About Les Lamb

Pastor of many, father of two, husband of one. Forgetful, frank and foolish at times, but deeply grateful.

Public Notes


Recent Activity

  • Les shared from Not a Fan: Becoming a Completely Committed Follower of Jesus by Kyle Idleman
    So they signed up to follow Jesus, but if denying themselves was part of the explanation, it was definitely the fine print. That’s especially true of American Christians. In part, this is due to the collision of Christianity with American capitalism. It has created a culture of consumers in our churches. Instead of approaching their faith with a spirit of denial that says, “What can I do for Jesus?” they have a consumer mentality that says, “What can Jesus do for me?”
  • Les shared from Not a Fan: Becoming a Completely Committed Follower of Jesus by Kyle Idleman
    What the rich young ruler is really committed to is revealed when he refuses to deny himself. He wanted to say yes to following Jesus without saying no to himself.
  • Les shared from Not a Fan: Becoming a Completely Committed Follower of Jesus by Kyle Idleman
    What is it that really gets you excited? Recently I was watching a college football game on TV when my twelve-year-old daughter came in and said, “I’ve never seen you so excited.” She has seen me baptize new believers. She saw my reaction to the birth of her baby brother. She has seen me take her out for many daddy/daughter dates. But she has never seen me more excited than watching a college football game. Ouch.
    Note: About what do you get most excited in life?
  • Les shared from How We Decide by Jonah Lehrer
    Consider this experiment: Drazen Prelec and Duncan Simester, two business professors at MIT, organized a real-life, sealed-bid auction for tickets to a Boston Celtics game. Half the participants in the auction were informed that they had to pay with cash; the other half were told they had to pay with credit cards. Prelec and Simester then averaged the bids for the two different groups. Lo and behold, the average credit card bid was twice as high as the average cash bid. When people used their Visas and MasterCards, their bids were much more reckless. They no longer felt the need to contain their...
    Note: Wow.
  • Les shared from Introverts in the Church: Finding Our Place in an Extroverted Culture by Adam S. McHugh
    Because of these assumptions in many churches about what constitutes participation, we can become convinced that the faithful word in the Christian life is always yes. When we are asked to participate in an activity or group or sharing time, if we are really committed to community, if we truly trust God, we think we must answer "yes."
  • Les shared from Introverts in the Church: Finding Our Place in an Extroverted Culture by Adam S. McHugh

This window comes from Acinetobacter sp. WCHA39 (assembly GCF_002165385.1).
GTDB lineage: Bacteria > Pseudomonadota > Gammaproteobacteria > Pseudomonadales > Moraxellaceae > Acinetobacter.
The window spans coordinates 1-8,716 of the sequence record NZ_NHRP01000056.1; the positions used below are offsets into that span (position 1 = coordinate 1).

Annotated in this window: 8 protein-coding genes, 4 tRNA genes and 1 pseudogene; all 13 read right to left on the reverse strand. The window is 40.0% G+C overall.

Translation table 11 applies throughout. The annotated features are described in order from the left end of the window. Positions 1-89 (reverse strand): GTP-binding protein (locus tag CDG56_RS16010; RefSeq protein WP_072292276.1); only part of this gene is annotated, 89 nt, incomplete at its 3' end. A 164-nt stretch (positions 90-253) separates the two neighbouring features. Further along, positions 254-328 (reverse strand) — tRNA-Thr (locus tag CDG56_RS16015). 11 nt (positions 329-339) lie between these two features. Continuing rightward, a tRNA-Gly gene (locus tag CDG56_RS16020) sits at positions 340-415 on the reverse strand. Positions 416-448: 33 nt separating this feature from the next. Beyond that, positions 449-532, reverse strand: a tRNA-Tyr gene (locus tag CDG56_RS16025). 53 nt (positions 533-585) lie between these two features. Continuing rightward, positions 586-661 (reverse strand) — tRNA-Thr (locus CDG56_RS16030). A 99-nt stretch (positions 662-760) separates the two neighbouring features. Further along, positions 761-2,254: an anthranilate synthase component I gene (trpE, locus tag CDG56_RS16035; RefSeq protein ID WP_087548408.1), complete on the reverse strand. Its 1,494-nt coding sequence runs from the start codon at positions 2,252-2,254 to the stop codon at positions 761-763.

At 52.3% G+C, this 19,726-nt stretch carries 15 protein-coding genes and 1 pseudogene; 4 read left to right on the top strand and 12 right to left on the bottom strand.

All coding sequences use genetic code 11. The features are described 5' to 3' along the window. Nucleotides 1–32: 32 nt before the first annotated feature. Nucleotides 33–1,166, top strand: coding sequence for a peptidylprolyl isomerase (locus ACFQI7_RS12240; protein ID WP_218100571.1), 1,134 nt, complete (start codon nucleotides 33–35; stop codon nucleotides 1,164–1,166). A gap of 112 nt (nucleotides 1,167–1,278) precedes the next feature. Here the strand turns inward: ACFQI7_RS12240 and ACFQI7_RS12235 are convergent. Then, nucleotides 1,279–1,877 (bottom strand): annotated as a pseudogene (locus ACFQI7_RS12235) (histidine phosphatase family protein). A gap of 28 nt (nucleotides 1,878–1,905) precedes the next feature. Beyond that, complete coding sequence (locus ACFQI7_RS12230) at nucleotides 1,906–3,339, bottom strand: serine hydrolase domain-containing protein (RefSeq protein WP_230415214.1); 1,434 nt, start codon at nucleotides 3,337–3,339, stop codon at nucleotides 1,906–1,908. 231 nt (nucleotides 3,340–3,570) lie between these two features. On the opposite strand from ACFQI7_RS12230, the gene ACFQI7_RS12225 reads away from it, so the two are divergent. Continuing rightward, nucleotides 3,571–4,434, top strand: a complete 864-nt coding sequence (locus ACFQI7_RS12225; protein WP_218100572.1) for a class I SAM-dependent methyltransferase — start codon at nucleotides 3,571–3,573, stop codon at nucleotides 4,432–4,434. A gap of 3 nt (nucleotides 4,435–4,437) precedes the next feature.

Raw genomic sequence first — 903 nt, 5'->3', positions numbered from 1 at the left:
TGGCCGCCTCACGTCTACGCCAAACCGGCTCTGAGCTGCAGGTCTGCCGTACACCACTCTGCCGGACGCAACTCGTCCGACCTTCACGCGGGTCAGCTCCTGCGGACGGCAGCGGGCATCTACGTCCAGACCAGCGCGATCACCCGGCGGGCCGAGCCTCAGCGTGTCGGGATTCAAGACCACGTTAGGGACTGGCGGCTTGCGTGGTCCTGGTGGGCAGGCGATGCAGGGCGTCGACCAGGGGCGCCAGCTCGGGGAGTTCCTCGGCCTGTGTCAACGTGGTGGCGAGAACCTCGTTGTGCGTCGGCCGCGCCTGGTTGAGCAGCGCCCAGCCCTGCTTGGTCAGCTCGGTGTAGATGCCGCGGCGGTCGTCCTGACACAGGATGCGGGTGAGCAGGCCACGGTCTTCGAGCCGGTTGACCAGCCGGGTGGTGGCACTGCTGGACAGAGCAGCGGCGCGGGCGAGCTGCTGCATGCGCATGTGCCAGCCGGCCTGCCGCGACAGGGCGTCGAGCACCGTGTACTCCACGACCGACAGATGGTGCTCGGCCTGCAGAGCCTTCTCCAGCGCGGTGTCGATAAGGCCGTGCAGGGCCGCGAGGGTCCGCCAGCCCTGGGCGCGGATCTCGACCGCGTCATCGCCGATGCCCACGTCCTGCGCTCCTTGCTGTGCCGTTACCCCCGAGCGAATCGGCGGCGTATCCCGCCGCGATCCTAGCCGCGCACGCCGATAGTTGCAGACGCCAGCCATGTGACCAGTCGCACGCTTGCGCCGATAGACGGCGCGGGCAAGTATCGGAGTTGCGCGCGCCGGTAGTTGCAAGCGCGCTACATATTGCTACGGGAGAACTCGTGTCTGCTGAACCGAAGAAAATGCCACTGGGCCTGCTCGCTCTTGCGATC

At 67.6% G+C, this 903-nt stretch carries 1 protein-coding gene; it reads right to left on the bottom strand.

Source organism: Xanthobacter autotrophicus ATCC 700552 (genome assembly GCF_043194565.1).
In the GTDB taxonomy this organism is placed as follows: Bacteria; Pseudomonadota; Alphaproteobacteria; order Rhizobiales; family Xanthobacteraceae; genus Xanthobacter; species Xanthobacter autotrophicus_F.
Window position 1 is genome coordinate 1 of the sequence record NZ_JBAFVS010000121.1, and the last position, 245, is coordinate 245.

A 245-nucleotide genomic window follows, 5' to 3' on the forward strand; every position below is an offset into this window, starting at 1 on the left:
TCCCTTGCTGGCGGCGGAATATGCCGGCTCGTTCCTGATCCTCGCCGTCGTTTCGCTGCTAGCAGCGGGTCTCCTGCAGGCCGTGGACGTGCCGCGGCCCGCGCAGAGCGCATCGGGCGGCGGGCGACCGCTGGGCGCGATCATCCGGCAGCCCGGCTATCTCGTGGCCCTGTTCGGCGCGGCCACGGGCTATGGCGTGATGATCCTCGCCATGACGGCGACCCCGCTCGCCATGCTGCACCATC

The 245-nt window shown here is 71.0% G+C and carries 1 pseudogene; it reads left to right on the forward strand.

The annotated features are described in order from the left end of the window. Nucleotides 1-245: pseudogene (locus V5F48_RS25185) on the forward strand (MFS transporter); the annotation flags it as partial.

"Let the guest come so that the host may be healed." AFRICAN PROVERB
  • Les shared from Introverts in the Church: Finding Our Place in an Extroverted Culture by Adam S. McHugh
    Introverts, on the other hand, require less dopamine, and when our brains have too much, we can feel anxious or overwhelmed. Our brains rely more on another neurotransmitter, acetylcholine, a neurotransmitter of the parasympathetic nervous system, which conserves and restores energy, producing a "rest and repose" posture. It produces a pleasurable sensation in introverts when we are thinking and reflecting.
  • Les shared from Introverts in the Church: Finding Our Place in an Extroverted Culture by Adam S. McHugh
    The slant toward extroversion in the larger culture has also infiltrated the church. I interviewed dozens of introverted Christians, and without exception, they expressed some degree of frustration and sense of exclusion from their churches. Many have found that their churches, in both theology and practice, are not accommodating to people of their temperament. These introverts have difficulty finding a place in their communities where they feel encouraged to be who they are and to serve in a way that is consistent with their nature.
  • Les shared from Quiet: The Power of Introverts in a World That Can't Stop Talking by Susan Cain
    When encouraging shy children to speak, says Johnson, it helps to make the topic so compelling that they forget their inhibitions.
    Note: True for adults, too!
  • Les shared from Quiet: The Power of Introverts in a World That Can't Stop Talking by Susan Cain
    Moreover, they tell us that the Extrovert Ideal is not as sacrosanct as we may have thought. So if, deep down, you’ve been thinking that it’s only natural for the bold and sociable to dominate the reserved and sensitive, and that the Extrovert Ideal is innate to humanity, Robert McCrae’s personality map suggests a different truth: that each way of being—quiet and talkative, careful and audacious, inhibited and unrestrained—is characteristic of its own mighty civilization.
(Courtice, Ontario, Canada)
Les Lamb